In January 1942 the United States was in a quandary on how to strike back at Japan. We were on the run in the Pacific and they were winning left and right. But by April, because of the small pinprick of the Doolittle Raid, we had some hope. By June and Midway we had turned the whole thing around. As Churchill said on another matter, “Now this is not the end. It is not even the beginning of the end. but it is, perhaps, the end of the beginning.”
So it might be with the Left’s play to control American culture. For almost 60 years they’ve driven the cultural agenda in this country. From literature, to media, to Hollywood, they have been triumphant. But three small pinpricks, two wins and a defeat, signal a possible changing of the tide, a fight back against the culmination of the leftist cultural imperium found in PC and wokism.
Dave Chappelle, Clint Eastwood, and the Rolling Stones have all run into leftist censorship as of late. Chappelle and Eastwood fought back. The Stones, for now, have reluctantly caved. But all three are indicative of a coming fight.
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To summarize: Chappelle got hit by PC bluestockings because he dared to make fun to guy who pretends to be a woman, a “trans” individual. Eastwood was called to task for a wisecrack he made over Indians at the 1973 Oscars. The Stones were pressured to pull the song “Brown Sugar” from their setlist because it allegedly is insulting to black women. Their reactions were interesting.
Chappelle, true to form, just made more fun of the Left in front of 18,000 fans at the Hollywood Bowl. So that means out of 18,000 people, some were likely Hollywood entertainment industry players. From them and fellow Californians, who vote lockstep blue, Chappelle got a standing ovation as he eviscerated the Left. For some of them, publicly applauding criticism of the Left must have been like coming out of a closet. But they did it anyway.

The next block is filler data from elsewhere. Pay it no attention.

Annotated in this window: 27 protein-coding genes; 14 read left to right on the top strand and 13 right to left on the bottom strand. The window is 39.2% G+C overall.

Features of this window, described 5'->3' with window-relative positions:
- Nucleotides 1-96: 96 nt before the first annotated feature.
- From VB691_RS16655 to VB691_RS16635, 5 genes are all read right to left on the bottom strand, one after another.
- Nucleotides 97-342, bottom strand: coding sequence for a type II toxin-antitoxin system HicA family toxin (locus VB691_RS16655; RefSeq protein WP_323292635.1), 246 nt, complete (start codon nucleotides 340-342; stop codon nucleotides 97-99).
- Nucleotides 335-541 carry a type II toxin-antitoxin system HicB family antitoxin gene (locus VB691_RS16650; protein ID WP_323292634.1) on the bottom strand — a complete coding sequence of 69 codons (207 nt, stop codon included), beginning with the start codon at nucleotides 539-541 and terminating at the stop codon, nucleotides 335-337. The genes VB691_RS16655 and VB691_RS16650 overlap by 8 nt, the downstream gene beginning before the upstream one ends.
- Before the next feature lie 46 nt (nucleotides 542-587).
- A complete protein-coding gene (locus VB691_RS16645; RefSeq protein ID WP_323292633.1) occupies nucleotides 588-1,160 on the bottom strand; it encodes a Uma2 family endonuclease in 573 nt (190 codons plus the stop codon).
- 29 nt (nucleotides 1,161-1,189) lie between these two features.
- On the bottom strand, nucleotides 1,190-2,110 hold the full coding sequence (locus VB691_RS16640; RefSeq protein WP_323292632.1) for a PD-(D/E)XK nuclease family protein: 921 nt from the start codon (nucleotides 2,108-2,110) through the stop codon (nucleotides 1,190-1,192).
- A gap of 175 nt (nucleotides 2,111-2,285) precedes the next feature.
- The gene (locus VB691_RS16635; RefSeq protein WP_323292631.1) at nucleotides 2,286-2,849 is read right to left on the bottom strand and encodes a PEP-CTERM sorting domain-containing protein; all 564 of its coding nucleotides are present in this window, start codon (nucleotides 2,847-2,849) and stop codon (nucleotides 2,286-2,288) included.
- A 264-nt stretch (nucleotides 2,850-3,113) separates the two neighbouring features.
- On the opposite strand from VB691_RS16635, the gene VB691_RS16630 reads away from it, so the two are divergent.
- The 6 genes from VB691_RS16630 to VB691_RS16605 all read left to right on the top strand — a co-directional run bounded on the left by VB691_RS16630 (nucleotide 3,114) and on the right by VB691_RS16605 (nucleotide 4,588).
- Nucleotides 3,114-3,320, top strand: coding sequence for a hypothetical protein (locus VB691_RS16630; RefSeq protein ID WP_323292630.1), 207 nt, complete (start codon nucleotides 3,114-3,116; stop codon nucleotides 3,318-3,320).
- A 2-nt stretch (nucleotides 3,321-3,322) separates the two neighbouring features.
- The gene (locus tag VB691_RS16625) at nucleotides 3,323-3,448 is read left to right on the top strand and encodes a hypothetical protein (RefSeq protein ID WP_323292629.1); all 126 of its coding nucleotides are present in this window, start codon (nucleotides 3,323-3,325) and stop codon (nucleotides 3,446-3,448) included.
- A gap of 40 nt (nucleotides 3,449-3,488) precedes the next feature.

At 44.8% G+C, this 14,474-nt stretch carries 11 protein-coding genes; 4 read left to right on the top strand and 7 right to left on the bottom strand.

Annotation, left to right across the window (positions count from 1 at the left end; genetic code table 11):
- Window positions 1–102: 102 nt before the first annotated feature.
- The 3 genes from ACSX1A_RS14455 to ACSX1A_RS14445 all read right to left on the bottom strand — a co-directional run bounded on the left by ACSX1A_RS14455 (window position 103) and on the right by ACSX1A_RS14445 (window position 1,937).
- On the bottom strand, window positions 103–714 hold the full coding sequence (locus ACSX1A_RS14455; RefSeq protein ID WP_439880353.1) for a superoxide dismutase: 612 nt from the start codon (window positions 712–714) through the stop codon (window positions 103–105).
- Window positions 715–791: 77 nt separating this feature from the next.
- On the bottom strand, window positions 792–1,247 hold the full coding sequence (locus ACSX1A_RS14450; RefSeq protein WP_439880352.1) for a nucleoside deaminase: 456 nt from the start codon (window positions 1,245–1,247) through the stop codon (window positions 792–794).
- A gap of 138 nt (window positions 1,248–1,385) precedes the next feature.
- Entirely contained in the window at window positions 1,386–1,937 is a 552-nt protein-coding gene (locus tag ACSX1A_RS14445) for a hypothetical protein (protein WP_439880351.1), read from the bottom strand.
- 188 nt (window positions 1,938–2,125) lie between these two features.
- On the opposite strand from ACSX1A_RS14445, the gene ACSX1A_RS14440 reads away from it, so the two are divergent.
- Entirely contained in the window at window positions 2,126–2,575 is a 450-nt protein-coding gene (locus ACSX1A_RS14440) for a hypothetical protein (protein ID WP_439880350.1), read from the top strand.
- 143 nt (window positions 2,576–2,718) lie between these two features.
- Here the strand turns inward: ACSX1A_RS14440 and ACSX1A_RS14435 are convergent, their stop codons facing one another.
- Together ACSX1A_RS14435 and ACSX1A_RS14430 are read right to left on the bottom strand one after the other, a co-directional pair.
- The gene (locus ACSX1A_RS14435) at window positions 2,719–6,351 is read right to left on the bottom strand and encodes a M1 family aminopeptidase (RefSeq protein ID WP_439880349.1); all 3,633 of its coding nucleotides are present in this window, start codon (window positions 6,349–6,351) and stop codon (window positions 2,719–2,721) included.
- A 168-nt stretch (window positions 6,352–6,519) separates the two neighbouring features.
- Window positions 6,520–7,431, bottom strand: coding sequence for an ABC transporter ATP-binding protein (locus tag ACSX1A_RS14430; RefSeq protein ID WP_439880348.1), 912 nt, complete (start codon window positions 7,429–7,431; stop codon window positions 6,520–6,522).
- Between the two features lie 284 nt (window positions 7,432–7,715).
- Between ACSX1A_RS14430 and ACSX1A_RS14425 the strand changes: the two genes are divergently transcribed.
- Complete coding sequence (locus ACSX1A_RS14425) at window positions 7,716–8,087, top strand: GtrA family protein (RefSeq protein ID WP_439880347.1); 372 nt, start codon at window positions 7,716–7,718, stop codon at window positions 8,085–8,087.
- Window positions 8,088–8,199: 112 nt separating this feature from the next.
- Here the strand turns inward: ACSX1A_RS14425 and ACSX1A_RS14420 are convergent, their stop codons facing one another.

It’s like that line from the commander at Wake Island in the opening days of WWII. Besieged by the Japanese, when asked what he needed by his superiors, he answered, “Send more Japs.” The story is probably apocryphal, but it fits this bill. Dave Chappelle would no doubt relish the opportunity to skewer more leftists.
Eastwood just blew off the kerfuffle. But strangely, so did Hollywood. The sad little man who tried to stir an old pot was not backed by the usual Hollywood airheads. He was ignored and also ridiculed. Not, I bet, what he was expecting.
Yes, the Stones folded on the song. But their fans are in an uproar and Keith Richards, between injections of the blood of ancient Egyptian pharoahs, hinted that the decision may not stand for long. Three scenes that may signal a rebellion with legs, a play to return America to cultural sanity.